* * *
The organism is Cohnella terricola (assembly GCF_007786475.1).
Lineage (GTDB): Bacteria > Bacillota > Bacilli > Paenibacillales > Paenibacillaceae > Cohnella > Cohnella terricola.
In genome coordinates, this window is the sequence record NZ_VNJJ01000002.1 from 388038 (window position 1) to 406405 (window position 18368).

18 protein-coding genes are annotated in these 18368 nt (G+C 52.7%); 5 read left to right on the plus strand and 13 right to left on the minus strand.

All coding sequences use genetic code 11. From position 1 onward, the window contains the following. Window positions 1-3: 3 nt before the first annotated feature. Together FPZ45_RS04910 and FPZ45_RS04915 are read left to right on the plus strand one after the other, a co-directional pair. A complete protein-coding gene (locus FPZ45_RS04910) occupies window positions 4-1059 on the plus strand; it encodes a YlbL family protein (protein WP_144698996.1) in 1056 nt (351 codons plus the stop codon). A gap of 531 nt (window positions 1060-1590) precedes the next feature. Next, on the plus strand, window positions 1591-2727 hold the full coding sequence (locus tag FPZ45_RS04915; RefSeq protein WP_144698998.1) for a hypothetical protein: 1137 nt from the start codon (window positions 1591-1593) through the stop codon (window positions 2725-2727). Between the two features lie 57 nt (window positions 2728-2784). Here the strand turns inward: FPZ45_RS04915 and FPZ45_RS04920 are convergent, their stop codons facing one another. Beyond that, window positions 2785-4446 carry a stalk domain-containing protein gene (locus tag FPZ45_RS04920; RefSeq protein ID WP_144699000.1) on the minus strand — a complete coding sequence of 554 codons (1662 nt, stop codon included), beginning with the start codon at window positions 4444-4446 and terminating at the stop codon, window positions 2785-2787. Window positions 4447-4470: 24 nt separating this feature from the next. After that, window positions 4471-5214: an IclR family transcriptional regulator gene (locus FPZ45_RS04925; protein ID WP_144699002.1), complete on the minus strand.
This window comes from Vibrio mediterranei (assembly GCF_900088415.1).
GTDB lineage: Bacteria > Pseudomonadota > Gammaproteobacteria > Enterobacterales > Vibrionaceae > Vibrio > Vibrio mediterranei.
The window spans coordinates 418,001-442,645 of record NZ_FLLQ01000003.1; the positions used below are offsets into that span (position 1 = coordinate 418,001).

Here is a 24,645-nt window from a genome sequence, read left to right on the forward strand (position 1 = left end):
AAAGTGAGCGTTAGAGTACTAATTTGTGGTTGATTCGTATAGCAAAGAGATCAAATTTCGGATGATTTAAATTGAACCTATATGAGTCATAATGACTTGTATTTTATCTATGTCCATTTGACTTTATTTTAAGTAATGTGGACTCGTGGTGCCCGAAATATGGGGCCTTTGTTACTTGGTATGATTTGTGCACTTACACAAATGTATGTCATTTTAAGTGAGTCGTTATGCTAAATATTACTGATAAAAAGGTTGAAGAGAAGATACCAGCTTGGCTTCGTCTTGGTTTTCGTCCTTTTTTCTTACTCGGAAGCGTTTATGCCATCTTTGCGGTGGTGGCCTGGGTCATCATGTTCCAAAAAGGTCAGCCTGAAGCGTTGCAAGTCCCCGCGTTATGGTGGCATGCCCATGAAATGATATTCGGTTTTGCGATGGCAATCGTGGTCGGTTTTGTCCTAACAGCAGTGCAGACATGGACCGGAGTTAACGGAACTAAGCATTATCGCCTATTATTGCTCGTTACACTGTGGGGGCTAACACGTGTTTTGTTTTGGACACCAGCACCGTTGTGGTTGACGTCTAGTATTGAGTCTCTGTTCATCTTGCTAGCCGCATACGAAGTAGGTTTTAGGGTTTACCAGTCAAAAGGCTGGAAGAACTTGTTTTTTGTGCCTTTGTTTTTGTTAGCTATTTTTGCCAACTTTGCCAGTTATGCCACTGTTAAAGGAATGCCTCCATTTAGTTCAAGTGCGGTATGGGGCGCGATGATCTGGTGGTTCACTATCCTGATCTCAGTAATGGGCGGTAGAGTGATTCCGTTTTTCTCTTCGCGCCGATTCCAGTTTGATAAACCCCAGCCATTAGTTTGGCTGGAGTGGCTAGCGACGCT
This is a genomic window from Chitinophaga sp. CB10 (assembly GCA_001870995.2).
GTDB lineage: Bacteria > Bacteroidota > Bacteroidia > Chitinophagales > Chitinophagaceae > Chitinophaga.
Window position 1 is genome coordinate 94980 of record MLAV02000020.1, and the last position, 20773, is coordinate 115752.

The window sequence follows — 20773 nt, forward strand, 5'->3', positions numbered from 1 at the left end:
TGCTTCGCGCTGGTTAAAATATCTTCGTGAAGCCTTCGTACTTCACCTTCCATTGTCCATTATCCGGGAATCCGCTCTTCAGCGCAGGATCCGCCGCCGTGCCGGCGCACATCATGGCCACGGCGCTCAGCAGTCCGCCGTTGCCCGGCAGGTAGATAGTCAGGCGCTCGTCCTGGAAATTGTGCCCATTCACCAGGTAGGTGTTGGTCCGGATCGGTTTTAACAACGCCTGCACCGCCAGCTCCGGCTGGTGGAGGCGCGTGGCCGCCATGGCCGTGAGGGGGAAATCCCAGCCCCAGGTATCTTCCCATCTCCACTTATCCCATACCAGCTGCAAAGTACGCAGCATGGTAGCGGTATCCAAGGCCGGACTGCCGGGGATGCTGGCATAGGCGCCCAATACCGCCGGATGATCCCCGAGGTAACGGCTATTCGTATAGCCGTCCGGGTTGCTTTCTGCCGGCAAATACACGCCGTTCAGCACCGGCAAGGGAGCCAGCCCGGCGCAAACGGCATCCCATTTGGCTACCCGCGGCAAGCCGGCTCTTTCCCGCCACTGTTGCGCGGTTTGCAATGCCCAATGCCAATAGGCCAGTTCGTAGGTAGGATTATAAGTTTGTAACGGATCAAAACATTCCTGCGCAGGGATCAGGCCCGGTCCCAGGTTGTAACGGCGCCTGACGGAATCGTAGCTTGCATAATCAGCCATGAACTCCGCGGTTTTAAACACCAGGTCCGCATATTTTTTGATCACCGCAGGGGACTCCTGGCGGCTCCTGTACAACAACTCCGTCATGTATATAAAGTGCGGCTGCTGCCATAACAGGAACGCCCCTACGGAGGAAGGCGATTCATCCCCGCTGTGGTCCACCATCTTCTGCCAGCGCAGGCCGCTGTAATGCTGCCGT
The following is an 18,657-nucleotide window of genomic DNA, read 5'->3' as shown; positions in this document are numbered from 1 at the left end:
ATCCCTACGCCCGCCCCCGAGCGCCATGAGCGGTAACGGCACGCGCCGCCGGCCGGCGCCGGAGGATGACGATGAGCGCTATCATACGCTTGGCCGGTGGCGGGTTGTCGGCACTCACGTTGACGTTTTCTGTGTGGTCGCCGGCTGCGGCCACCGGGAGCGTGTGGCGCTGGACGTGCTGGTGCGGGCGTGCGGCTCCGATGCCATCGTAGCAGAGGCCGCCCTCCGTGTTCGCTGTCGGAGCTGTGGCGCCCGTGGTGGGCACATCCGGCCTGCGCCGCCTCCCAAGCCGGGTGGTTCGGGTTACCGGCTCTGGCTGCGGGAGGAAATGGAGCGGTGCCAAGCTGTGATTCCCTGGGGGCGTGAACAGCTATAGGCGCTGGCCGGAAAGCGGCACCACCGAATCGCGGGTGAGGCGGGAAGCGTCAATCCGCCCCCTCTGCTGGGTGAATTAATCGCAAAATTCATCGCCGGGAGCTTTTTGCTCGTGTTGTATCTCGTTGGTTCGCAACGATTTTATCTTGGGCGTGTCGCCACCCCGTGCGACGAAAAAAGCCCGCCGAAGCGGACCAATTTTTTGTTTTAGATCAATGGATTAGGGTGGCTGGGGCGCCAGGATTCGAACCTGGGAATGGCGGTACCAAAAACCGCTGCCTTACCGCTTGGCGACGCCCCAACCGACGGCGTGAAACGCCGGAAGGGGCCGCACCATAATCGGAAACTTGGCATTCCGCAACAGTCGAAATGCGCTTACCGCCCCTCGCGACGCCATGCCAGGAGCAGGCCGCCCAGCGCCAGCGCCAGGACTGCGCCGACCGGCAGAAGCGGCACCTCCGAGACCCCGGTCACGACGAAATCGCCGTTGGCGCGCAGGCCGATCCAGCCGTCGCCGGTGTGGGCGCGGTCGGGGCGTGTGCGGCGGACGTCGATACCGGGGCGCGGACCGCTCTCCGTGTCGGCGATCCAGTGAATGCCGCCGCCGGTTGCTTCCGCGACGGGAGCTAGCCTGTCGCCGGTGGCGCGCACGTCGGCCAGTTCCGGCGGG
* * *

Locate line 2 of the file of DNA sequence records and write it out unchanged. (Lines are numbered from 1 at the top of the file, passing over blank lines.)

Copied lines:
Lineage (GTDB): Bacteria > Bacillota > Bacilli > Paenibacillales > Paenibacillaceae > Cohnella > Cohnella terricola.